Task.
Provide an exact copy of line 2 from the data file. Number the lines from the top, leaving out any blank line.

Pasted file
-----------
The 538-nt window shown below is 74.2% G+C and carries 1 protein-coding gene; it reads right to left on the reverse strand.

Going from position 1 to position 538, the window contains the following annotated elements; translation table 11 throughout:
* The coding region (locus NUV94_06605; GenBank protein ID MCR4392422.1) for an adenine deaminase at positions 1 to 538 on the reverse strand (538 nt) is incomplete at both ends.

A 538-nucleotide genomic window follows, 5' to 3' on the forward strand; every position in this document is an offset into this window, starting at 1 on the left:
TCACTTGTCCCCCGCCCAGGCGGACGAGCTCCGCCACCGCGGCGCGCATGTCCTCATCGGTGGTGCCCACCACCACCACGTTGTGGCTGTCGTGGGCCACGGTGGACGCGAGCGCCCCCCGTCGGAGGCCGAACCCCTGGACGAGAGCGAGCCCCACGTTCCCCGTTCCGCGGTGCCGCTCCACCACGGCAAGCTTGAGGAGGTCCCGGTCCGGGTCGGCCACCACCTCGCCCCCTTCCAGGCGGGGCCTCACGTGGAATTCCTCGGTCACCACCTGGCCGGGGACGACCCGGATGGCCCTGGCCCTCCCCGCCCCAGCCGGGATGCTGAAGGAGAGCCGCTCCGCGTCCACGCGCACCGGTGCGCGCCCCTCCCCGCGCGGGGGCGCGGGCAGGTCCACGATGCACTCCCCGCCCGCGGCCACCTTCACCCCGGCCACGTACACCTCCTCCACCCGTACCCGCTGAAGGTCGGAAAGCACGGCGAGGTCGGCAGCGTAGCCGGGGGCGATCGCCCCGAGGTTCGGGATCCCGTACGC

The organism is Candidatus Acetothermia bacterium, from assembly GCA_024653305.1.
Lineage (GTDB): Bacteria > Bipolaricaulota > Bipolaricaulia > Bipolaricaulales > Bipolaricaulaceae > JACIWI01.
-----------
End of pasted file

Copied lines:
Going from position 1 to position 538, the window contains the following annotated elements; translation table 11 throughout: